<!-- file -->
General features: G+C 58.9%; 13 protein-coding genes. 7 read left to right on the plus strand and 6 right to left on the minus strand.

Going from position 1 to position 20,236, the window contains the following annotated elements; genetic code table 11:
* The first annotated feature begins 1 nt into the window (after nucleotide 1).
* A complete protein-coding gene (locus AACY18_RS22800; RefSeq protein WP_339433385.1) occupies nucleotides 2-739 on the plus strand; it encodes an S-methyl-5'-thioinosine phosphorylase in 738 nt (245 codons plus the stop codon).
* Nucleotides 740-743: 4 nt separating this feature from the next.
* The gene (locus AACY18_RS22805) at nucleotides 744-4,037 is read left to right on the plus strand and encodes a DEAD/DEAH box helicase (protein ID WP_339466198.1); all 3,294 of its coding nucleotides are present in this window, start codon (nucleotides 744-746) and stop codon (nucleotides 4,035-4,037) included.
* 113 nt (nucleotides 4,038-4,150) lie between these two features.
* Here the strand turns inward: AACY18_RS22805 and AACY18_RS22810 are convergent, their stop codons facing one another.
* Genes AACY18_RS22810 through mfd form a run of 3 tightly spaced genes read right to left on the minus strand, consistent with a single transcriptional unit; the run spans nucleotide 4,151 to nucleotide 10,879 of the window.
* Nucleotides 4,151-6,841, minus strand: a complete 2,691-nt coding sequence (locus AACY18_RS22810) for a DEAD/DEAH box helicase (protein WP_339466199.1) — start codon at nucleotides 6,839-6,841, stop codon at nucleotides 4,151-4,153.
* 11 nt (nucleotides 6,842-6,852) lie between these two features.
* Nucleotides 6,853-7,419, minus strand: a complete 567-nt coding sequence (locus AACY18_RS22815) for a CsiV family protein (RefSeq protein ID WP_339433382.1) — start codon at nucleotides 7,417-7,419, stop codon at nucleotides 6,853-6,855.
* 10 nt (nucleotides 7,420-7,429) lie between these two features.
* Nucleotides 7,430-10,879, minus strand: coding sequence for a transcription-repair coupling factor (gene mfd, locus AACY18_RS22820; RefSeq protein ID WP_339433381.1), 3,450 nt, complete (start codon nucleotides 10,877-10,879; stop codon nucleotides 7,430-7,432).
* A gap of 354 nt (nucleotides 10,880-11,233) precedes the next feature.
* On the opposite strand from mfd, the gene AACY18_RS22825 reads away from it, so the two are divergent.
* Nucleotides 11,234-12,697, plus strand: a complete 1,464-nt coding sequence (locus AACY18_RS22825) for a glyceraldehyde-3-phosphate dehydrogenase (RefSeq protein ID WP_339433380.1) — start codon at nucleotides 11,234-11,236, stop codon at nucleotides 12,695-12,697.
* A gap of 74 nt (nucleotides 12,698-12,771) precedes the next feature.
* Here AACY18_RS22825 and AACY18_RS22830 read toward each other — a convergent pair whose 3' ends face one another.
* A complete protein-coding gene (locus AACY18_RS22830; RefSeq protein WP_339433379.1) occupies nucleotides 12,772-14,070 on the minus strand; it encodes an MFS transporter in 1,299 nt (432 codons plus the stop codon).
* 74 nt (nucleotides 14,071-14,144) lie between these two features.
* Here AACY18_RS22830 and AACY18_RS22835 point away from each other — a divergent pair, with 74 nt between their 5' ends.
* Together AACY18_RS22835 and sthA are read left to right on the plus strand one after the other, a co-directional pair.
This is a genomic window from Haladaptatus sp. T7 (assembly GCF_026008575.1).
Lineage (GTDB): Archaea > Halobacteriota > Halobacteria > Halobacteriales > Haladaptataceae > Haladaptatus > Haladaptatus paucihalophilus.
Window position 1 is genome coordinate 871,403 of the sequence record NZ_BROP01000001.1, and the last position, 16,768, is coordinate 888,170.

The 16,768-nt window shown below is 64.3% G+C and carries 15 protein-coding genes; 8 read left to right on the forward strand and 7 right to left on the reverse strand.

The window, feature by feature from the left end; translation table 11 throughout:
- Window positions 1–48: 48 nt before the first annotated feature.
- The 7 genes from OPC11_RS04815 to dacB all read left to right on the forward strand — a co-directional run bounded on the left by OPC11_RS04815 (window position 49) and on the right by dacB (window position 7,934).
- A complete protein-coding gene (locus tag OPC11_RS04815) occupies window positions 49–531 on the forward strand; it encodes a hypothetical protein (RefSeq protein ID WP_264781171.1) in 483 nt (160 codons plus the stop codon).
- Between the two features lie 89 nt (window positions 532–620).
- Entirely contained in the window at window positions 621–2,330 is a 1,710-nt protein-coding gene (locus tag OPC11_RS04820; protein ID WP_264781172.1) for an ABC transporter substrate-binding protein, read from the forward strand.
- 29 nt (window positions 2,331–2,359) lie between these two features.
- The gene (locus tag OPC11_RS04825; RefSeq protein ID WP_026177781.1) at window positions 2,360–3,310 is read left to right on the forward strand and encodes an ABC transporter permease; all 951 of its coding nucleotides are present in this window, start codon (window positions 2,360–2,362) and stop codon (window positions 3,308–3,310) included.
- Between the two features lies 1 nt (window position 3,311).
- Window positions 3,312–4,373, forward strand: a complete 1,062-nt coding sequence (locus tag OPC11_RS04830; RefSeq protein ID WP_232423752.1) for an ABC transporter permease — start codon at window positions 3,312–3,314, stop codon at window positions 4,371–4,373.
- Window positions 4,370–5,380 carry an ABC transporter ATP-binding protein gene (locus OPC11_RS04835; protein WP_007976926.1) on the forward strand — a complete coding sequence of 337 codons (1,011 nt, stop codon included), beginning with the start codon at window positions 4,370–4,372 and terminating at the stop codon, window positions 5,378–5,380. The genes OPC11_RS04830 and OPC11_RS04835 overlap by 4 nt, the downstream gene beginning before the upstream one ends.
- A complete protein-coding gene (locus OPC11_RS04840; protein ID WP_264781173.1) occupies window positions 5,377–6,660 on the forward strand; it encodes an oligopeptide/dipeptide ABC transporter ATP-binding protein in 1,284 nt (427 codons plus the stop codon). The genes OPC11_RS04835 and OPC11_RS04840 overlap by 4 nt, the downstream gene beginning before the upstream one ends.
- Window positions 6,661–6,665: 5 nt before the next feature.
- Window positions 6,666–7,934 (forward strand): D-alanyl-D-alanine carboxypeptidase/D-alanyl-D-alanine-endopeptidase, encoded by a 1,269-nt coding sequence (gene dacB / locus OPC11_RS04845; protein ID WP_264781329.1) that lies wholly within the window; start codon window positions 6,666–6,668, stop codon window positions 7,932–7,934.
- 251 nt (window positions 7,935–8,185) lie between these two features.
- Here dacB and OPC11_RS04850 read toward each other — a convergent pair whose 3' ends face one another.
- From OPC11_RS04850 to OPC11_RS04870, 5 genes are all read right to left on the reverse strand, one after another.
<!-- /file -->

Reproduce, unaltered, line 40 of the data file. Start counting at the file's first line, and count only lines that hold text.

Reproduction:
- Window positions 6,661–6,665: 5 nt before the next feature.